Category Archives: 1.Selecting and Identifying

PROJECT 1 SELECTING AND IDENTIFYING

PROJECT ONE. SELECTING AND IDENTIFYING

My definition of ‘Textiles’

In the broadest sense a textile is something that forms a function to either cover or protect, it is a collection of fibers linked together in some way to make a larger surface area, which can then be manipulated, cut, sewn or glued to serve its end purpose.

A textile is something that can be decorative or plain depending on its intended use whether it is to be industrial, domestic or medical. Fibers can be synthetic, natural, or animal derived.

I tended to think of textiles only in the sense of the decorative for home furnishing and fashion but after thinking further about this question “what is the definition of textiles” I find myself questioning many other products around me in my daily life that I take for granted…is the rubber seal around my car window a textile? It is after all made from fibre bonded together and manipulated. What about when broken arms used to be covered in plaster of Paris to mend them? The plaster set over crape bandage and molded, when this was taken off the arm it retained its shape and form. I think a Stone is not a textile, but once it has had a hole drilled through it and then liked with other stones by a thread or even wire, does it then become a textile? A plastic bag can be made into a coat, and so can many other materials that I wouldn’t think of as a textile. So the more I think about this question the more my thoughts blur and I can only say that I think I had better say I need to keep an open mind on this, and maybe come back to it quite a few times as my opinions develop during this course.

.Can Textiles have Stories and Narratives.

Yes, all textiles tell a story. I love second hand flea market buys, I am drawn to the texture that time shows in a fabric. I tend to buy linens and cottons and these so often show a history of whether they have been boxed away for best and over time yellowing at the folds or whether they have been used daily showing bobbles and sometimes a little careful mending. Vintage clothes tell fabulous stories of love affairs, tea dances, weddings and special days.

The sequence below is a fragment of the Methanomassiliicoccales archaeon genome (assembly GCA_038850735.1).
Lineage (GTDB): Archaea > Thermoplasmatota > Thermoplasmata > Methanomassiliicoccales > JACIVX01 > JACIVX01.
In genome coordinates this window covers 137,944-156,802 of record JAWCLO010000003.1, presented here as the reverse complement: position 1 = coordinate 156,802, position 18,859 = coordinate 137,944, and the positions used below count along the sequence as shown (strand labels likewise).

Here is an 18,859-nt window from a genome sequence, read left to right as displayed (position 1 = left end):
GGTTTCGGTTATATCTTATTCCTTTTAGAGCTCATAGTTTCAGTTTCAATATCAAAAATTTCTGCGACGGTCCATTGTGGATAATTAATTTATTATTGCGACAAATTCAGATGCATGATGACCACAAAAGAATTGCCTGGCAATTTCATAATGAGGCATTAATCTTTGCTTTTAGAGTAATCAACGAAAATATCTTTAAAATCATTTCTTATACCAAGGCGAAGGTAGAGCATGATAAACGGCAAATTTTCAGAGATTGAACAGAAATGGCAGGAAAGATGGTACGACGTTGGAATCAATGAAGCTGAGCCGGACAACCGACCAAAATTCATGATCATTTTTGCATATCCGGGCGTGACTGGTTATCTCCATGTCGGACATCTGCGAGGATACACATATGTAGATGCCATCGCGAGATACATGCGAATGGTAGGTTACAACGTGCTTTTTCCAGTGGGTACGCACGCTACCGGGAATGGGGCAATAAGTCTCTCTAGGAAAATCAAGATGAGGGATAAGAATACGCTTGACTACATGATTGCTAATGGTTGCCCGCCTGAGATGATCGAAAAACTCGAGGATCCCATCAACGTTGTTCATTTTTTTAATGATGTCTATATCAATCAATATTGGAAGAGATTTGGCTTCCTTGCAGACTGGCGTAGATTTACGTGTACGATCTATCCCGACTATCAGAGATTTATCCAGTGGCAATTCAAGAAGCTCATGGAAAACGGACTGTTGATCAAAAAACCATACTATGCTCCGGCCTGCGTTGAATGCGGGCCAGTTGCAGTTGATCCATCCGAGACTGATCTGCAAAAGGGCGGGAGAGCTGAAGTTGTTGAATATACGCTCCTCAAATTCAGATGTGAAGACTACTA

I don’t think I have anything in my home be it a lampshade, bag, a garment or a bed throw that doesn’t bring back a memory to me of where I bought, the year, what I was doing at the time.it or what I made it from. If I made it which is normally the case it usually had another life story before I cut it up and recreated it into something else. Most of the textiles in my house have at least nine lives. Here are two examples.

  •  Dining room curtains. The main bulk of the fabric I bought going cheap at a market, the fiber content is linen with an embroidery paisley pattern (probably originated from India). I intended to make it into curtains at my previous house before this one, but instead they remained in a bag and boxed away for a few years before I discovered the fabric again once I moved to France. There wasn’t quiet enough fabric for the size of curtains I needed for my windows so I cut up an old table cloth and added this, to create the length, the trim is hand made from China and imported about fifteen years ago for my fashion accessories practice and again has sat boxed away until now waiting to be re discovered.

 

  •  Patchwork quilt….still in the making. I discovered this quilt after my Mother passed away amongst her many sewing things and this patchwork tells so many stories! She started it back in the 1970s and it is made from entirely old bits of cotton dresses we both wore and also I recognise some of the designs from flower power ties my little brother had. He was about six and wore ties on elastic in bright pink and turquoise flower designs. Mum always made my dresses and I have memories of them all and the excitement of a matching headband was immense. The prints are of all colours and mainly flower designs, a real statement of the time. Each hexagon shape is hand stitched onto magazine cuttings which seem to mainly be from an old high way code book. It was around this time Mum was learning to drive,  believe it or not, not many women drove at this time. Each hexagon is then sewn to the next by hand and I remember her sitting sewing this in the evenings, no wonder she didn’t finish it with five children and growing all the vegetables, baking bread and cooking everything herself from Jam to Christmas cake on a solid fuel ‘Rayburn’. Looking back no wonder when at the age of ten I told her I was turning ‘Vegetarian’ she went mad!!I love this quilt, it tells a million stories of wear and tear of my childhood and my mothers life.